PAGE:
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The Gut-Brain Axis

The gut-brain axis teaches us that our mental health and our physical wellbeing are inextricably linked. We can influence our mood by what we choose to eat and our lifestyle choices, and conversely, the state of our emotional health influences our digestive and physical health.

How Does the Gut-Brain Axis Work?

The gut-brain axis is a bidirectional complex network of communication between the gut and brain and includes:

  • The central nervous system – spinal cord and brain.
  • The enteric nervous system – a complex web of neurons surrounding the gut.
  • The sympathetic and parasympathetic nervous system – fight/flight & rest/digest.
  • The vagus nerve.
  • The HPA axis – endocrine/hormone pathways.
  • Immune system – the majority of our immune cells are in the gut.
  • Gut microbiome – the community of microorganisms living in our gut.

If we just focus on two aspects of the gut-brain axis here….

1. The Gut Microbiome

The bacteria in the gut outnumbers the body’s cells 10-1 – we are only 10% human!

A healthy gut microbiome is dependent on dietary diversity. A loss of species diversity is common in several disease states such as diabetes, asthma, obesity and IBD. The broader your diet is, the more diverse your gut bacteria will be: the healthier your microbiota will be, the healthier you will be!

Specific bacteria have the capacity to affect the brain both negatively and positively e.g.

  • The presence of Campylobacter jejuni bacteria can increase anxiety levels.
  • Meanwhile, key commensal bacteria such as Lactobacillus and Bifidobacterium can send calming, safety signals back to the brain.

2. The Vagus Nerve

The vagus nerve is connected to the parasympathetic nervous system, the ‘rest and digest’ arm of the autonomic system. It is the longest cranial nerve in the body, originating in the brain stem, branching out, connecting to major organs along its way to the colon. The vagus nerve oversees a wide range of vital bodily functions.

It senses the microbiota and the state of the organs and sends this Information from the gut, liver, heart, and lungs to the brain. This allows the central nervous system in the brain to constantly survey what is happening around the body and adjust our physical response accordingly. You can read more about the vagus nerve in my blog.

How can we Support the Gut-Brain Axis?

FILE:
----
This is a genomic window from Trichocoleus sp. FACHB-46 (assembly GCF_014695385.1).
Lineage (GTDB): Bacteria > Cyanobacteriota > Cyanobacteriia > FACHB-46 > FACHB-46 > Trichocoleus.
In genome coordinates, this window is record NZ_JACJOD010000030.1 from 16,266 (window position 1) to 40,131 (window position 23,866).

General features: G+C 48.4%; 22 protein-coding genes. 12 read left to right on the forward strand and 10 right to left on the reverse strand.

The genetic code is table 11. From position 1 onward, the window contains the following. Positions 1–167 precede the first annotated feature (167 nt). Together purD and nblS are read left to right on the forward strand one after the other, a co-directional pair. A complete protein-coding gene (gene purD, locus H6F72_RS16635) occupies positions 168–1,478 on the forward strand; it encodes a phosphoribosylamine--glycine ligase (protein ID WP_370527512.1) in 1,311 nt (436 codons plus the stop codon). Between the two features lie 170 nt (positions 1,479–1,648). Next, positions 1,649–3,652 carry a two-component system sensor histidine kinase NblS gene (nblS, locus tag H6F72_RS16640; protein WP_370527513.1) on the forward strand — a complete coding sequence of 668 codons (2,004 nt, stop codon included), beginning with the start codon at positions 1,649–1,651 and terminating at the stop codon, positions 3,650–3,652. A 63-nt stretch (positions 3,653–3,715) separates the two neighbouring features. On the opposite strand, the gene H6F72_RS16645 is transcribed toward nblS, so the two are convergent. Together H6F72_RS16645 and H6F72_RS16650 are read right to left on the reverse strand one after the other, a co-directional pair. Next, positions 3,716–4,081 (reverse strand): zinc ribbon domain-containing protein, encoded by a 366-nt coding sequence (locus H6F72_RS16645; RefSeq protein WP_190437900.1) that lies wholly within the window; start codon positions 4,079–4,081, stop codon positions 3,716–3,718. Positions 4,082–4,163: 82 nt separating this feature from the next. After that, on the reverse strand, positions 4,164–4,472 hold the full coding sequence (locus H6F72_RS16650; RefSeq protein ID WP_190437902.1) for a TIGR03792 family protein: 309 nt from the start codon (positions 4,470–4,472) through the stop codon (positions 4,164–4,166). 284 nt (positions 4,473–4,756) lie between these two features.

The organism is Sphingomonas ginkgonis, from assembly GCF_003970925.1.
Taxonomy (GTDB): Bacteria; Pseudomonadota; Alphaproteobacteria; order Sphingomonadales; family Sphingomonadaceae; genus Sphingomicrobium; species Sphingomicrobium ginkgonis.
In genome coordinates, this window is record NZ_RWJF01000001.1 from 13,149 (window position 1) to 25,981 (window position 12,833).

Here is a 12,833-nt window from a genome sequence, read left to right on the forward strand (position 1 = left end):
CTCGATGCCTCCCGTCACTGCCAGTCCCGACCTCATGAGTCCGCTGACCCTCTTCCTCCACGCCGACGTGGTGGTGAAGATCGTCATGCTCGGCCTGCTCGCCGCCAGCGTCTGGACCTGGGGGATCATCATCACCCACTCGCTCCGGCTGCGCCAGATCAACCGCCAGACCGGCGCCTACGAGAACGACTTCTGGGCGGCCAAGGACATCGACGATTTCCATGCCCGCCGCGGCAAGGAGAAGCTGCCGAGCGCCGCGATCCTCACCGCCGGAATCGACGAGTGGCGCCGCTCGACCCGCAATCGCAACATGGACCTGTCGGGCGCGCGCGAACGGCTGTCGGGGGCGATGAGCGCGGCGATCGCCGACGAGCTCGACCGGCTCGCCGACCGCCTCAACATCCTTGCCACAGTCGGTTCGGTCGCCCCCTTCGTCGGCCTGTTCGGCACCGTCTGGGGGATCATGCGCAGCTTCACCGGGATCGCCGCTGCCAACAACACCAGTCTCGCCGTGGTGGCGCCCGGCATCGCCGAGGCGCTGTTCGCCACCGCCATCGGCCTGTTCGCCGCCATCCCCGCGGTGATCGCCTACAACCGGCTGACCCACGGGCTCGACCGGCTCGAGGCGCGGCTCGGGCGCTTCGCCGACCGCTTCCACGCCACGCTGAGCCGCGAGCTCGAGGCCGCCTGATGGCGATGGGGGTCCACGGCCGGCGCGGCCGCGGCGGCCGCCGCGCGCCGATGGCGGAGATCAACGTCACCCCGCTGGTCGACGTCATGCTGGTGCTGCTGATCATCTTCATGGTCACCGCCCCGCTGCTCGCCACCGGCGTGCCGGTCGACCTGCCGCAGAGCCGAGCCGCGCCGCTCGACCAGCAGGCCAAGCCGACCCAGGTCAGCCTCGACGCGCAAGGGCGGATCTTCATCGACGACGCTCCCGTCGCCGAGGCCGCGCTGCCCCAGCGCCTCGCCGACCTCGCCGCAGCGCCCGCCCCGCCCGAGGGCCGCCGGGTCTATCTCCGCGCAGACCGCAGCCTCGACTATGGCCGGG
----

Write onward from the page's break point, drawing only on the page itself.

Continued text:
Bottom Up: Influencing microbial diversity

  1. A high fibre rich diet including a wide diversity of whole grains, vegetables fruits, nuts, seeds and legumes.
  2. Prebiotics to feed the beneficial gut bacteria:
    • Resistant starch:
      • Oats, barley, beans and legumes
      • Cooked and cooled rice, pasta, potatoes and sweet potatoes
      • Green bananas
    • Other great sources of prebiotics include:
      • Jerusalem artichokes
      • Onions, leeks and garlic
      • Asparagus
      • Bananas, pears and watermelon
  3. Probiotics: Beneficial microorganisms that boost your microbiome diversity:
    • Raw sauerkraut
    • Kimchi
    • Kombucha
    • Miso
    • Pickles
    • Yoghurt
  4. Polyphenols are bioactive compounds that increase beneficial bacteria and decrease certain harmful bacteria. Highest levels are found in:
    • Fruits: blueberries, blackcurrants and blackberries, raspberries, strawberries
    • Vegetables: artichokes, red onion, shallots, spinach
    • Flaxseeds
    • Herbs & spices: cloves, peppermint, star anise, oregano, sage, rosemary and thyme
    • Coffee and tea
    • Cocoa
  5. Microbiome testing can be very helpful as part of the consultation process and it allows me to personalise dietary and supplemental advice based on an understanding of your particular bacterial patterns.

Top Down: Stress reduction

  1. By calming the mind we are nurturing the gut, the gut barrier and reducing inflammation in the body:
    • Take up Yoga, Tai Chi or Qi Gong
    • Adopt a regular meditation practic
    • Learn how to use breathing practices to manage stress level
    • Prioritise 7-8 quality hours sleep every night • Connect with nature
    • Consider herbs and nutrients that soothe the nervous system. Always do this under the guidance of a professional.
  2. Supporting the vagus nerve: Stimulation of the vagus nerve in times of stress, sends a message to our body to relax. Long term benefits can follow in relation to mood, pain management, overall wellbeing and resilience.
    • Slow, deep belly breathing triggers the vagus nerve to slow heart rate and reduce blood pressure. If we take 3 breaths before eating, the parasympathetic nervous system is activated via the vagus nerve and we switch in to rest and digest.
    • Singing, chanting and gargling activate the vocal-chords which then stimulates the vagus nerve
    • Cold water immersion has been scientifically shown to support mental wellbeing, stimulate the gut, decrease heart rate and boost the immune system, in part by activating the vagus nerve. Take a dip in your local outdoor pool or the sea on a regular basis. Or turn the water to cold for at least 30 seconds at the end of your shower and immerse your forehead eyes and at least 2/3 of both cheeks into cold water. Reflexology can assist in stimulation of the vagus nerve to lower heart rate and blood pressure.
    • Laughter may really be the best medicine! The diaphragmatic breathing and vagus nerve response triggering relaxation.
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